The cartel then brings together disparate shipments at a safe house, typically near the U.S. side of the border. Sinaloa, for example, is known to move it north to Los Angeles where it has a “stronghold.” Cartel members find a legitimate company’s truck driver who’s willing to take the risk, and the fentanyl packages are slipped into the cargo, hidden in an axle, or placed in the driver’s cabin.

“They'll get a cover load -- produce or whatever the next trip is headed for New Jersey or New York -- and then they'll either conceal it within a tractor trailer in a trap or they'll just put it within the goods itself,” Donovan said.



The catch

Sometimes, the shipments are closely tracked and caught early. On a Friday in February last year, the DEA in Chicago intercepted a load as it made its way through Chicago toward the Bronx. Investigators zeroed in on a tractor-trailer that was hauling cars, where they found 23 kg of fentanyl that was sourced to the Sinaloa cartel, according to the DEA. Had the drug followed its intended route, it would have likely ended up being stamped with the local brand name “PRICELESS” and sold to addicts at the William McKinley Houses in the Bronx, where this particular investigation had begun nearly two years earlier.

At other times, shipments are caught almost by sheer luck. A local Pittsburgh narcotics cop was on predawn DEA task force duty in rural Pennsylvania in 2018 when he spotted a car that parked near a tractor-trailer at a gas station, according to his sworn affidavit of the incident. It seemed suspicious, so Officer Dominic Falascino called it in. When Pennsylvania State Police pulled over the Kia, they claimed to have found 55 kg of crystal methamphetamine and 5 kg of cocaine. Later that same day, the tractor-trailer was stopped in New Jersey. One of the two men in the truck, Joselito Colindres, later pleaded guilty to being “a minimal participant” in transporting 10 kg of heroin and 4 kg of fentanyl.

Most of the DEA operations reviewed by Univision 41 Investiga involved busting truck drop-offs at the end of the 2,800-mile journey east. The ultimate destination is New York City, but truckers will often stop at points all over New Jersey to avoid scrutiny. A particular favorite is the Vince Lombardi Park & Ride and Travel Plaza, a busy commuter zone and highway rest stop along the New Jersey Turnpike.

Examples abound. In March 2019, DEA agents who had targeted a truck inbound from California waited until they had observed a drug delivery at a rest stop in Bloomsbury, New Jersey before moving in for the arrests. Agents claimed to have found 13 kg of fentanyl in Luis Aponte’s truck cabin refrigerator. ( He later pleaded guilty to transporting fentanyl, heroin, and cocaine.)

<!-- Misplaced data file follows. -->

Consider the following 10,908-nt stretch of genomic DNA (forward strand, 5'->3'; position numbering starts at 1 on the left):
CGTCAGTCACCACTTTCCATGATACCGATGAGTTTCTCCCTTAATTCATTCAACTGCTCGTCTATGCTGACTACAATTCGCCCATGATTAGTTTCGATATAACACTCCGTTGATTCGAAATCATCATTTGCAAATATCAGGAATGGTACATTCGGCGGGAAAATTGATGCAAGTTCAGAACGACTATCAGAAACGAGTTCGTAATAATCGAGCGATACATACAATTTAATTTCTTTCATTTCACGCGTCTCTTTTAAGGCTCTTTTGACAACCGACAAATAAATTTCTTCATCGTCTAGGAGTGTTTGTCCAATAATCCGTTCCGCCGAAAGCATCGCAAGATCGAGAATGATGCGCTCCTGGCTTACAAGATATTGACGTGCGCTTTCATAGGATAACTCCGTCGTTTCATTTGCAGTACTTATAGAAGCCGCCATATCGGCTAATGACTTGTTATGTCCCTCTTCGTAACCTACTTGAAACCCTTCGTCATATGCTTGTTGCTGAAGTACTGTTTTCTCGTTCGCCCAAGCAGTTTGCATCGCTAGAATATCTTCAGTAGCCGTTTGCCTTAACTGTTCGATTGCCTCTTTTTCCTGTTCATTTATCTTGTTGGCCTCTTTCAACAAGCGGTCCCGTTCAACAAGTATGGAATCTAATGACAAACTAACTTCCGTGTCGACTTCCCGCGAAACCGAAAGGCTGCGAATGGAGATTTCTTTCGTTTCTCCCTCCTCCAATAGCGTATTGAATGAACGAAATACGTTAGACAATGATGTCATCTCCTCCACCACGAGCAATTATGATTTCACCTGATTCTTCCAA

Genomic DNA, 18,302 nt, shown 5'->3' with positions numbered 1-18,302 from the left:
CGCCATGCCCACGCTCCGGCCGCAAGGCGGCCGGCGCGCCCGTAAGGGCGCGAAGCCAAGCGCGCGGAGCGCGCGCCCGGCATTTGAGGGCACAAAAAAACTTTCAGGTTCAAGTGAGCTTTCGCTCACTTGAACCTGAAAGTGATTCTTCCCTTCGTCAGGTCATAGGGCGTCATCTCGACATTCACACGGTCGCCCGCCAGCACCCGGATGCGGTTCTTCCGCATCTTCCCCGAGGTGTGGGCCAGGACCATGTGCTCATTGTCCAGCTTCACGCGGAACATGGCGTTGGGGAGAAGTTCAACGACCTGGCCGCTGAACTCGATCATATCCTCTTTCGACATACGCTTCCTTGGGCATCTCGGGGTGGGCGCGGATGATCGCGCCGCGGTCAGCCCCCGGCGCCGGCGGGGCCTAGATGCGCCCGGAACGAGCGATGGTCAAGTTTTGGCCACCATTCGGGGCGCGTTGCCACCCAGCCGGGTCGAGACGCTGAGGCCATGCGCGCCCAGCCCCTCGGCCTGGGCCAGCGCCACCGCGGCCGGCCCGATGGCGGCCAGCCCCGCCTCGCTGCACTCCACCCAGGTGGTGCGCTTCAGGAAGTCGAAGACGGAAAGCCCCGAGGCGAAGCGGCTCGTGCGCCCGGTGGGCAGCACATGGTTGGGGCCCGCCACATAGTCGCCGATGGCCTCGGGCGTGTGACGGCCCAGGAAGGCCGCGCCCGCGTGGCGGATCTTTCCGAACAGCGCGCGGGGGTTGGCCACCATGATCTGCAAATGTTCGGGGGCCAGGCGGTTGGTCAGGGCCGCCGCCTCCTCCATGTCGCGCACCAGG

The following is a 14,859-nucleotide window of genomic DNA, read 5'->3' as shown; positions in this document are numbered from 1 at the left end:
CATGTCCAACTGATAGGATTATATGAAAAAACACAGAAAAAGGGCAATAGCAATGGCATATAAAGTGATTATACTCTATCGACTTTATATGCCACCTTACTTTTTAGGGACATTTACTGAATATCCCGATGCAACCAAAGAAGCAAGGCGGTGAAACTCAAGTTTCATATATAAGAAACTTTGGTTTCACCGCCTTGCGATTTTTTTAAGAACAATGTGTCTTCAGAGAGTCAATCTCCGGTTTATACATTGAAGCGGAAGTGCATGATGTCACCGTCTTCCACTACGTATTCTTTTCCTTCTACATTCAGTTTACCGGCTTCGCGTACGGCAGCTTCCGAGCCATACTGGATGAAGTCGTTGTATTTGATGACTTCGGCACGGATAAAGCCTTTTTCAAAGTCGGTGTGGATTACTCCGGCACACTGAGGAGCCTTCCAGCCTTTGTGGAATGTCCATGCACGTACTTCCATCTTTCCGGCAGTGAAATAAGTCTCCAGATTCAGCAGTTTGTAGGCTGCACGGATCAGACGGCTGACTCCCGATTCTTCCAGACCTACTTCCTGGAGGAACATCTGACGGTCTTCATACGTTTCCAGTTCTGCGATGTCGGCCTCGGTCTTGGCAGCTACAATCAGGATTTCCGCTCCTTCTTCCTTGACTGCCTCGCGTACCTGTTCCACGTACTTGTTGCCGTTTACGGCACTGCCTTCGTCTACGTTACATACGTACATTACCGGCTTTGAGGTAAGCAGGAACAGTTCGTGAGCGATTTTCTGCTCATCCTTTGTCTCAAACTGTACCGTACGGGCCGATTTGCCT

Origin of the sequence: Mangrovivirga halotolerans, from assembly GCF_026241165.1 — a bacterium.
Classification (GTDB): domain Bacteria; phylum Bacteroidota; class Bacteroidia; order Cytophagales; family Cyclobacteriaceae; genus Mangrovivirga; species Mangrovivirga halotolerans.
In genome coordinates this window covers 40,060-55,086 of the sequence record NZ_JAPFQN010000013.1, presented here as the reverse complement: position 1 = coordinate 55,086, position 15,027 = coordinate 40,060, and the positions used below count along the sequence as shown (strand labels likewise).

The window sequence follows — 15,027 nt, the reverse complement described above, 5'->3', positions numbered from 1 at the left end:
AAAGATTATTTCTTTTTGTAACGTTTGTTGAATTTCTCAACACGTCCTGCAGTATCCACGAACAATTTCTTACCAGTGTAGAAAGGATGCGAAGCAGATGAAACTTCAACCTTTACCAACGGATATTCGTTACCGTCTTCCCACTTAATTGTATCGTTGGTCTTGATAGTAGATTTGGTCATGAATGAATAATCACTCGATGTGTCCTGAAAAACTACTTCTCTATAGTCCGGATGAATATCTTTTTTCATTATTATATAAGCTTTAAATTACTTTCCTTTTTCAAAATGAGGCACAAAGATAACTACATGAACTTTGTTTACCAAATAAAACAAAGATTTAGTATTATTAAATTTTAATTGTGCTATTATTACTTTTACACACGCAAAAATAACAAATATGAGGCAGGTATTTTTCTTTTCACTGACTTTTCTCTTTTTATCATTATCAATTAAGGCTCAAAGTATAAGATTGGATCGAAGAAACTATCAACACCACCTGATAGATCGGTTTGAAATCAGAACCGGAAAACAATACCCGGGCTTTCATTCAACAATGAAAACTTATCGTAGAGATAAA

Major transport companies are generally believed to be in the dark about so-called dirty drivers.

“But the small mom-and-pop companies? They know,” Donovan said.

At the smaller outfits, dispatchers are constantly in contact with their drivers as they make their way to each weigh station across the country. If a driver is even a few minutes late, they’ll get a call. If they go missing, something is up.

There are times when a small trucking company gets unwittingly caught up in the fentanyl trade. George Sukkarieh said he was shocked three years ago when he got the phone call telling him two of his trucks were seized by law enforcement. He was furious to learn that a pair of drivers, David Arzu and Edgar Alvarez, were arrested for transporting fentanyl. It cost him nearly $70,000 to get his impounded tractor-trailers back -- not counting lost business for his tiny firm, which operates in a nicotine-tinged, second-floor office in Staten Island.


Those two drivers, later convicted in New York State court, were low-level members of a local drug distribution network -- the last phase of the fentanyl delivery line.

According to the Bronx District Attorney’s Office, the drivers delivered shipments for a drug trafficking organization that produced its fentanyl in Honduras. The head of the local operation was Jason Alvarez, a Dominican who kept in close contact with a yet-unidentified boss in Mexico. His case also shows just how closely Chinese entities are involved in the fentanyl business. Alvarez spent three weeks in China in late 2016 with his girlfriend at a pricey Four Seasons hotel, according to investigators who presume he was establishing direct contacts with fentanyl producers there. This reporter was the only member of the public present in the Bronx courtroom last month when prosecutor Christine Scaccia revealed details about the trip. He pleaded guilty on February 4, on the condition he would only receive a 10-year sentence for a crime that could have landed him decades in an upstate prison.


In court through his defense attorney, he successfully petitioned the judge to bar Univision 41 Investiga from taking his picture out of fear that it would provoke retaliation. Bronx Supreme Court Justice James McCarty was told that the last time Alvarez’s picture ran in the paper, unknown attackers broke into his mother’s Connecticut home, where they tied her up and threatened her.


The drug

When fentanyl reaches local organizations like these in New York, it typically comes in two forms. Some of it is kept in powder, so that local drug dealers can “cut” it into other drugs like cocaine or heroin -- boosting a high and making clients more addicted. Users never truly know what’s in their drugs, increasing the danger of overdosing when fentanyl is quietly mixed in. Health experts frequently note that a person can have a fatal overdose with just 2 milligrams of fentanyl. Roughly the equivalent of four grains of sugar, that infinitesimally small amount is enough to flood a person’s brain stem, latching onto their vulnerable opioid receptors and tricking their body into slowing down the rate and depth of breathing until they die.

That potency is at the heart of fentanyl’s lethality. Minor changes can bring devastating consequences, and users never know how much is in a dose. When a small town Connecticut patrol officer working off a DEA informant’s tip stopped a truck on the state’s Route 34 a few days before Christmas in 2016, he found 25 vacuum-sealed bags of powder that was 8% fentanyl -- roughly twice the strength normally seen on the street.